February 27, 2024


by Elizabeth M. Ross, Harvard Gazette

students
Credit: Unsplash/CC0 Public Domain

A new report from the Education Recovery Scorecard, a collaboration between the Center for Education Policy Research at Harvard and the Educational Opportunity Project at Stanford University, shows that some states, including Massachusetts, are still struggling to close academic achievement gaps that widened during the pandemic.

The First Year of Pandemic Recovery: A District-Level Analysis” examined math and reading in grades 3–8 in approximately 8,000 in 30 states from spring 2019 to spring 2023.

In a conversation about the findings, co-author Thomas Kane, an economist at Harvard’s Graduate School of Education, urged school districts to invest remaining pandemic aid on academic efforts before the funds expire in the fall. The interview was edited for clarity and length.

From your report, it seems the pace of recovery has been uneven. Could you give an overview of your findings?

If you looked across all the states, the recovery last year was actually large by historical standards. The recovery was twice as large as the average annual rate of change on the National Assessment of Educational Progress from 1990 to 2019 and 50% larger than the annual rate of change from 1990 to 2013, when math scores grew most rapidly. So, it was large, but it varied by state.

Some states saw much bigger increases than others. But the most troubling finding was that higher-poverty districts which lost the most during the pandemic did not close the gap nationally. In some states, like Massachusetts, those gaps grew between 2022 and 2023.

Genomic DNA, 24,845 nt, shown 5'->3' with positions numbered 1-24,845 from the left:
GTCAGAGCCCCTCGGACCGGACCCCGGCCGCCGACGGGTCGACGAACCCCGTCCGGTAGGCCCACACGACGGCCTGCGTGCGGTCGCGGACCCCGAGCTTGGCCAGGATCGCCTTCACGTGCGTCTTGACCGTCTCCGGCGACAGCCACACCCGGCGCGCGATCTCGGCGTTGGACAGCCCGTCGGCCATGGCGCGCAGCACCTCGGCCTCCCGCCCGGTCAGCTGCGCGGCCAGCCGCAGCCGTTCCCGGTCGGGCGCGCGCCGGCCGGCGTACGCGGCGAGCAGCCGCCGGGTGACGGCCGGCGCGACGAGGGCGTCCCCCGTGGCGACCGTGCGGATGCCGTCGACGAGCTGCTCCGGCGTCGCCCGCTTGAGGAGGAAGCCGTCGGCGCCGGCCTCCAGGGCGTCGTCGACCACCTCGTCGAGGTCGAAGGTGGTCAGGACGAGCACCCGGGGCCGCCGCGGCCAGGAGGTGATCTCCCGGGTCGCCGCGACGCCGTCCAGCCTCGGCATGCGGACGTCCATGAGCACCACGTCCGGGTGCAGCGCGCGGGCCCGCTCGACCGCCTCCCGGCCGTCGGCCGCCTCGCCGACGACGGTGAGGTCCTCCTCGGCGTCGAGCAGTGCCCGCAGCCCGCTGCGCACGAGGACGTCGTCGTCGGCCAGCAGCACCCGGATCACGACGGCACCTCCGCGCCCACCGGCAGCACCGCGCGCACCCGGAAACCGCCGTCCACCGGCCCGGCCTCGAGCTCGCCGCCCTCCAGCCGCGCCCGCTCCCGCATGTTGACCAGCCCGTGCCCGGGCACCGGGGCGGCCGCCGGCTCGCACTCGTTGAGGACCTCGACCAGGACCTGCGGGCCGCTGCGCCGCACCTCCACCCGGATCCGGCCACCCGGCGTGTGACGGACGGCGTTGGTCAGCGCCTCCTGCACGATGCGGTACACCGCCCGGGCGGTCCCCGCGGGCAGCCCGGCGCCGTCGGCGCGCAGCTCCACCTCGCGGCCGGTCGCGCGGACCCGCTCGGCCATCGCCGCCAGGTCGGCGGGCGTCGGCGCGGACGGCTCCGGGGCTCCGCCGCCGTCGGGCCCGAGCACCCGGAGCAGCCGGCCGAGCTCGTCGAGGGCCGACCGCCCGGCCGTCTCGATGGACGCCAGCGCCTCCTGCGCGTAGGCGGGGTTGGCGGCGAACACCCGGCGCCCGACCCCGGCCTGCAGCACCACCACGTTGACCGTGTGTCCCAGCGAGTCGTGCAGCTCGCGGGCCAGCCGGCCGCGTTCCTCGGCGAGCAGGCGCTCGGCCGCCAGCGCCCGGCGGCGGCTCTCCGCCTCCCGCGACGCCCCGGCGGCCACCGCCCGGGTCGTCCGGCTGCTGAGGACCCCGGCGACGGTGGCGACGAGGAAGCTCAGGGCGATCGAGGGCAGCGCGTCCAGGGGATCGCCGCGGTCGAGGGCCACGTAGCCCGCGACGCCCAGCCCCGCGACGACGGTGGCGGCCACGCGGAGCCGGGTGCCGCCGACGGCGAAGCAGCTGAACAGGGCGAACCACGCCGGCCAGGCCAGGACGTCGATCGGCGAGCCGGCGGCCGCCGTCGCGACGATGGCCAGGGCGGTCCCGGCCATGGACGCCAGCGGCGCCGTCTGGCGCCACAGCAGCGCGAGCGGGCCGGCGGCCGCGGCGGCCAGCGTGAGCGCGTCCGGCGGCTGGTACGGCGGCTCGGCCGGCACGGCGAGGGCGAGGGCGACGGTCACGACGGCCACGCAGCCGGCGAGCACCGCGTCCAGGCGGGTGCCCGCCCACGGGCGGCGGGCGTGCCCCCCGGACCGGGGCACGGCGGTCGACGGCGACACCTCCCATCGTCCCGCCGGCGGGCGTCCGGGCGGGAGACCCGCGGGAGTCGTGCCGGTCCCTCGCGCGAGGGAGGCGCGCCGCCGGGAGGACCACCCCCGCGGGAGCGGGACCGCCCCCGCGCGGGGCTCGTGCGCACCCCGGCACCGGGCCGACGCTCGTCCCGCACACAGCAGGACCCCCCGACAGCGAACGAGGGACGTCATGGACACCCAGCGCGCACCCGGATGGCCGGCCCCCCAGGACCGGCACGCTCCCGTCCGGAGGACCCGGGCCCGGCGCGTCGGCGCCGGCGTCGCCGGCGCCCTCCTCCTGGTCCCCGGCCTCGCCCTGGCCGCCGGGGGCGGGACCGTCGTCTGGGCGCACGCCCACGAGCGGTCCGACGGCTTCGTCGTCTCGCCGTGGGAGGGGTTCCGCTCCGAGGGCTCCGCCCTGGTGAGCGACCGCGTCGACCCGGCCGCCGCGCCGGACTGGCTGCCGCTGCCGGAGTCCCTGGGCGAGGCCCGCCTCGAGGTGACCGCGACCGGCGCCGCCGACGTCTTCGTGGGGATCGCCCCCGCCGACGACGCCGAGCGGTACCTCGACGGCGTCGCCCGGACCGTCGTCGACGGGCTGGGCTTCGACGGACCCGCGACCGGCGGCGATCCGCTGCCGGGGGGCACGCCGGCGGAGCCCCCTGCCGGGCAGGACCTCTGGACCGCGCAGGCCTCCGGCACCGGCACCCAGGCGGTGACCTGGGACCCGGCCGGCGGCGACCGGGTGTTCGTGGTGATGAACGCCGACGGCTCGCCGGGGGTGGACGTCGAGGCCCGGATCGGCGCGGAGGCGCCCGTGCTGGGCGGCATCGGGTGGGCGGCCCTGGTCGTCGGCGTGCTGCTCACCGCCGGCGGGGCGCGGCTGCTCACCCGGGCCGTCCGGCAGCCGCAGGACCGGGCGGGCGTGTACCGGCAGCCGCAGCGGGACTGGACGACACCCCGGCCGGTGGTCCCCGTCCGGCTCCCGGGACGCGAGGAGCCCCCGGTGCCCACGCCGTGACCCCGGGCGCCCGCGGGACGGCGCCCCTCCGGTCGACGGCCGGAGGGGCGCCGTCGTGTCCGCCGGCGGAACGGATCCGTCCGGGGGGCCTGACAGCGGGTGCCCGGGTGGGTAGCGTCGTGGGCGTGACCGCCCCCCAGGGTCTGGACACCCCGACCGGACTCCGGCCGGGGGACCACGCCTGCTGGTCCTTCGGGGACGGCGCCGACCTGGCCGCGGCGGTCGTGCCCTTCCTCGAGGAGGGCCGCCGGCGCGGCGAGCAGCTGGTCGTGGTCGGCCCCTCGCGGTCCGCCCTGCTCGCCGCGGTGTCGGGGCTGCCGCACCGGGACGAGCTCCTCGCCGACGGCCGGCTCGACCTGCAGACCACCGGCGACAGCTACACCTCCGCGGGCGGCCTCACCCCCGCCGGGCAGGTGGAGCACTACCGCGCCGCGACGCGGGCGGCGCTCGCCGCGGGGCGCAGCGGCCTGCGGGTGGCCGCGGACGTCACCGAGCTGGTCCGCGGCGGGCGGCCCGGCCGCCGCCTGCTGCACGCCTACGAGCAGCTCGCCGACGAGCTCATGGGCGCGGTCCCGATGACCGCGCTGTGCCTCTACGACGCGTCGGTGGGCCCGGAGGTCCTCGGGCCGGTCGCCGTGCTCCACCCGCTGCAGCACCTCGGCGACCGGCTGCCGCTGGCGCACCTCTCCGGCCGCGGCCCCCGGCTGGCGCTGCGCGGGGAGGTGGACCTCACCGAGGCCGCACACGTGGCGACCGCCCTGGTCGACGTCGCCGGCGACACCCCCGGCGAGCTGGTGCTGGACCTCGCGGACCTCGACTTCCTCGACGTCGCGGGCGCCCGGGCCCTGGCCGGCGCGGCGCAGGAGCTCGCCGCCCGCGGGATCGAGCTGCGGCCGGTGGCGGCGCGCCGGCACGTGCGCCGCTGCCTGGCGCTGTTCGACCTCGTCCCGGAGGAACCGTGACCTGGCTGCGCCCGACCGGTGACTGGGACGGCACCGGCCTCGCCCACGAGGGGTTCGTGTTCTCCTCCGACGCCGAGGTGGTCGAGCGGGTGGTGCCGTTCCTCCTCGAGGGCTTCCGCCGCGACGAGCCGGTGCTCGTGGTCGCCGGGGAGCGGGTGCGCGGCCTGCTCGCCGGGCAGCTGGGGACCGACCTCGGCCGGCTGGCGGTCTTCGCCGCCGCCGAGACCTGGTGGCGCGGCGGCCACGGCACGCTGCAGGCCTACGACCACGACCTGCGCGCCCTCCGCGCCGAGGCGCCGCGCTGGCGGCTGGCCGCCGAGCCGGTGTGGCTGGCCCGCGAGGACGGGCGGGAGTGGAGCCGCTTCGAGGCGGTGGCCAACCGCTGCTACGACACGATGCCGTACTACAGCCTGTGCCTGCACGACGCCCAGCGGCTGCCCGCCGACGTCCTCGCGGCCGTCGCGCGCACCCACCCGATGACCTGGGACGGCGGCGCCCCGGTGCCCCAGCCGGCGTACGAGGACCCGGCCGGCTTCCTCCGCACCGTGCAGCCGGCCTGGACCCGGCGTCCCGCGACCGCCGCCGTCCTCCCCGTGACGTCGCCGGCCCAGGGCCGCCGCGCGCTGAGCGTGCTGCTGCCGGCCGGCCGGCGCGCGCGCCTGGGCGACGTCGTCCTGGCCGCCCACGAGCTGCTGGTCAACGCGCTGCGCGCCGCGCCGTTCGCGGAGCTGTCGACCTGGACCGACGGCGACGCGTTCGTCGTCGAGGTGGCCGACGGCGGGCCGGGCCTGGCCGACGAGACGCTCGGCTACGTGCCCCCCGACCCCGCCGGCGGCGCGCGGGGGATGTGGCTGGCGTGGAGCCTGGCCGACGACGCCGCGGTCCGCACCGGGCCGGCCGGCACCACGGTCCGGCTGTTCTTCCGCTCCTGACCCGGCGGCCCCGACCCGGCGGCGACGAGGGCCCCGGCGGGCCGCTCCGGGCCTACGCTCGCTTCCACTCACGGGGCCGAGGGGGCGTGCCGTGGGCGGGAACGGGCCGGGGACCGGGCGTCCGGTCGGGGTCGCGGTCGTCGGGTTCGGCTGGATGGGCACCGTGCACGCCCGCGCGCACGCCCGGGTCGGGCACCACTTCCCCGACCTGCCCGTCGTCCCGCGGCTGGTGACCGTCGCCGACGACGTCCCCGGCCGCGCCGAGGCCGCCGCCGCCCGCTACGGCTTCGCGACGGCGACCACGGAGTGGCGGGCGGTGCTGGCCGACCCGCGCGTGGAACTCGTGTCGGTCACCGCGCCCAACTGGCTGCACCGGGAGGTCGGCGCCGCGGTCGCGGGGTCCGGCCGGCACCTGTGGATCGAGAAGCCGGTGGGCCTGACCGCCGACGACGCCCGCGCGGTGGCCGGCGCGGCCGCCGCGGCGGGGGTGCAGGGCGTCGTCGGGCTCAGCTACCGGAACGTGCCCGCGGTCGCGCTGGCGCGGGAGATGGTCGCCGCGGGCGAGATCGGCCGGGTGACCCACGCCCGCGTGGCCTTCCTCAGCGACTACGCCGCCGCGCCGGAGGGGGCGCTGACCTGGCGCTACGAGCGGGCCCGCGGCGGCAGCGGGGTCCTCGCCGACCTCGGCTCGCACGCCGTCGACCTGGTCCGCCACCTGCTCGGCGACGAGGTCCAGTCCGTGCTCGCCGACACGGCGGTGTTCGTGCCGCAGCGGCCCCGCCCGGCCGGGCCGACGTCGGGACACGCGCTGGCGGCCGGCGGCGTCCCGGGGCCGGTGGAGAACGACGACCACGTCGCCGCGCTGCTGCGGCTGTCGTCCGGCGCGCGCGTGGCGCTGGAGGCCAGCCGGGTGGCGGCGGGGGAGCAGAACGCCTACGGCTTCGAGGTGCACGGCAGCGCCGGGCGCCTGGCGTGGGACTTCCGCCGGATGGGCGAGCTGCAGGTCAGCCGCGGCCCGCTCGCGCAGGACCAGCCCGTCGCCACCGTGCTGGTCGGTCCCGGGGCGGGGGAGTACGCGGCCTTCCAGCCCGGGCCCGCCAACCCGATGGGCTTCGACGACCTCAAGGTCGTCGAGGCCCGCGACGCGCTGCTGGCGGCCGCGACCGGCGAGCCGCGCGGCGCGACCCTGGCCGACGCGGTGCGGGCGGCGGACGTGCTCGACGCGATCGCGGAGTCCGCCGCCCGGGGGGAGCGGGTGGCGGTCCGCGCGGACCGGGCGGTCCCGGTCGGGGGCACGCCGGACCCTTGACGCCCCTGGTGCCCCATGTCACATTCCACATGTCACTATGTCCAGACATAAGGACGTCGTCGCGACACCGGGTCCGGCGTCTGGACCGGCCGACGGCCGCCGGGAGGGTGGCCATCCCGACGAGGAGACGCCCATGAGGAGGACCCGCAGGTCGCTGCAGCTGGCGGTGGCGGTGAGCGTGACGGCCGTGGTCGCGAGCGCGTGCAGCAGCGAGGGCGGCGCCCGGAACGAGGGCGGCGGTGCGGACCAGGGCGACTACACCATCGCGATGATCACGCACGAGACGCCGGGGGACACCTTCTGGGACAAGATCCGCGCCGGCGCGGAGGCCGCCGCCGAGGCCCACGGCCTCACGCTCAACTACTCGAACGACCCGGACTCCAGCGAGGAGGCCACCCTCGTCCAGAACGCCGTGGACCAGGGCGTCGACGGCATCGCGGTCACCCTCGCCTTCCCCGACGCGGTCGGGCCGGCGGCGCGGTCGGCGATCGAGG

There were some bright spots. Alabama in math, and Louisiana, Illinois, and Mississippi in reading. Can you explain?

Alabama is the only state to be back above its pre-pandemic achievement in math, and there are three states that are above their pre-pandemic achievement in reading: Illinois, Mississippi, and Louisiana. But this doesn’t mean that Alabama is finished with its recovery.

Even in Alabama, the students in Montgomery are still about half a grade level behind. So, yes, there has been progress nationally and, in a few states, their average achievement is back above 2019 levels. But in most states, the achievement gaps between the high-poverty and the low-poverty districts are wider than they were in 2019.

In the states that have recovered significantly, are there lessons for other places?

At this point, we can’t say exactly what made Alabama different. Our report is analogous to the National Assessment of Educational Progress—we are describing where progress is being made, but we’re not yet evaluating the efficacy of policies. There will be no National Assessment of Educational Progress for 2023, and so what we’ve done is we’ve used the state test scores to provide an alternative during this critical year, before the federal dollars run out.

We’re describing what happened to achievement, not just at the state level, but at the individual district level. Soon, we and others will be using these data to understand what distinguished Alabama from Massachusetts. We’re just trying to get these [findings] out to inform policymakers and school districts while there’s still time.It’s especially important right now because there are only eight months left before the federal pandemic relief dollars expire.

Achievement gaps are wider in some places than others. How so?

As we reported last year, students in high-poverty school districts lost more ground than students in higher-income ones during the pandemic. The gaps that were already there in 2019 widened during the pandemic.

The most important message from this report is that those widened gaps have not closed. In fact, in some states, just the opposite happened. Even though they lost less ground during the pandemic, wealthier districts like Newton, Wellesley, and Arlington began to recover between 2022 and 2023 while districts like Fall River, Lynn, and Revere, which have high proportions of students experiencing poverty, lost additional ground between 2022 and 2023.